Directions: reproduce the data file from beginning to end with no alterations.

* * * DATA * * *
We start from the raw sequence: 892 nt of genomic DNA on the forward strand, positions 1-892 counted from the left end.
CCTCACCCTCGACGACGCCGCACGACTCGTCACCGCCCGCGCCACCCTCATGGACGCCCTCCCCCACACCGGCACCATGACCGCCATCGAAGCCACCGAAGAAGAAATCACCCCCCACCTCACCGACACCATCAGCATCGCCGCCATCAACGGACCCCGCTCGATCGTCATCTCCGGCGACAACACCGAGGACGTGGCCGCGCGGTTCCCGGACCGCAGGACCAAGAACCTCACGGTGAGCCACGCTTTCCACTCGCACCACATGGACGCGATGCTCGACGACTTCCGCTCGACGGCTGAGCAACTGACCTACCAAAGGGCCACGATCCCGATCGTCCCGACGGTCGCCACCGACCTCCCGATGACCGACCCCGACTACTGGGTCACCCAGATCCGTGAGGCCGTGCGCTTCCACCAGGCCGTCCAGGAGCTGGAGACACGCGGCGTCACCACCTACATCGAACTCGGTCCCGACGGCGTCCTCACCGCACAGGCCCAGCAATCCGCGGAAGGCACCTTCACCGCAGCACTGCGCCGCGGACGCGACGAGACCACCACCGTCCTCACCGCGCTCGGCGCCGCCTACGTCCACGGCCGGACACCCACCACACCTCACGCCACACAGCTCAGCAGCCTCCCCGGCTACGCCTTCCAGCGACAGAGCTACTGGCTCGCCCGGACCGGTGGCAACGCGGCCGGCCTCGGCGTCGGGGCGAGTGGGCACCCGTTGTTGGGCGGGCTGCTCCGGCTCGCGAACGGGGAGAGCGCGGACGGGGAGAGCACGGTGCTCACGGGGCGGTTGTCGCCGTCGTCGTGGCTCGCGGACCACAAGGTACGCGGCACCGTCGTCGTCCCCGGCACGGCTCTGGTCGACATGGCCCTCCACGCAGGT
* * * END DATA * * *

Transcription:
We start from the raw sequence: 892 nt of genomic DNA on the forward strand, positions 1-892 counted from the left end.
CCTCACCCTCGACGACGCCGCACGACTCGTCACCGCCCGCGCCACCCTCATGGACGCCCTCCCCCACACCGGCACCATGACCGCCATCGAAGCCACCGAAGAAGAAATCACCCCCCACCTCACCGACACCATCAGCATCGCCGCCATCAACGGACCCCGCTCGATCGTCATCTCCGGCGACAACACCGAGGACGTGGCCGCGCGGTTCCCGGACCGCAGGACCAAGAACCTCACGGTGAGCCACGCTTTCCACTCGCACCACATGGACGCGATGCTCGACGACTTCCGCTCGACGGCTGAGCAACTGACCTACCAAAGGGCCACGATCCCGATCGTCCCGACGGTCGCCACCGACCTCCCGATGACCGACCCCGACTACTGGGTCACCCAGATCCGTGAGGCCGTGCGCTTCCACCAGGCCGTCCAGGAGCTGGAGACACGCGGCGTCACCACCTACATCGAACTCGGTCCCGACGGCGTCCTCACCGCACAGGCCCAGCAATCCGCGGAAGGCACCTTCACCGCAGCACTGCGCCGCGGACGCGACGAGACCACCACCGTCCTCACCGCGCTCGGCGCCGCCTACGTCCACGGCCGGACACCCACCACACCTCACGCCACACAGCTCAGCAGCCTCCCCGGCTACGCCTTCCAGCGACAGAGCTACTGGCTCGCCCGGACCGGTGGCAACGCGGCCGGCCTCGGCGTCGGGGCGAGTGGGCACCCGTTGTTGGGCGGGCTGCTCCGGCTCGCGAACGGGGAGAGCGCGGACGGGGAGAGCACGGTGCTCACGGGGCGGTTGTCGCCGTCGTCGTGGCTCGCGGACCACAAGGTACGCGGCACCGTCGTCGTCCCCGGCACGGCTCTGGTCGACATGGCCCTCCACGCAGGT